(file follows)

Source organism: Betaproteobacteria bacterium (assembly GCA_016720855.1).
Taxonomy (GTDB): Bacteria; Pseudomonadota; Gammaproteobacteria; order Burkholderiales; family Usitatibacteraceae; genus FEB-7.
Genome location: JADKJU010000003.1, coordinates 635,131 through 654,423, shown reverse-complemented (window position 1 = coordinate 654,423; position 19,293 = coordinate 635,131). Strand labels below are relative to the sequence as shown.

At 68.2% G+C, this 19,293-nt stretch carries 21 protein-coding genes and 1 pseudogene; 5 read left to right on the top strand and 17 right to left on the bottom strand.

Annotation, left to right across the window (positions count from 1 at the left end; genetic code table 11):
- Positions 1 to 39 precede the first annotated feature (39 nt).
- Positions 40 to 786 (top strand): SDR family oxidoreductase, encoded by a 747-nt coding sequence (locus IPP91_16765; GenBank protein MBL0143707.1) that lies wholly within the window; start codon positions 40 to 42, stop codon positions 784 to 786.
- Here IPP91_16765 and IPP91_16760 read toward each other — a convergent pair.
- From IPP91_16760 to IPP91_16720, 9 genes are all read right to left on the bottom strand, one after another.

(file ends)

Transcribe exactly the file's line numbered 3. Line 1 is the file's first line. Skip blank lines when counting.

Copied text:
Genome location: JADKJU010000003.1, coordinates 635,131 through 654,423, shown reverse-complemented (window position 1 = coordinate 654,423; position 19,293 = coordinate 635,131). Strand labels below are relative to the sequence as shown.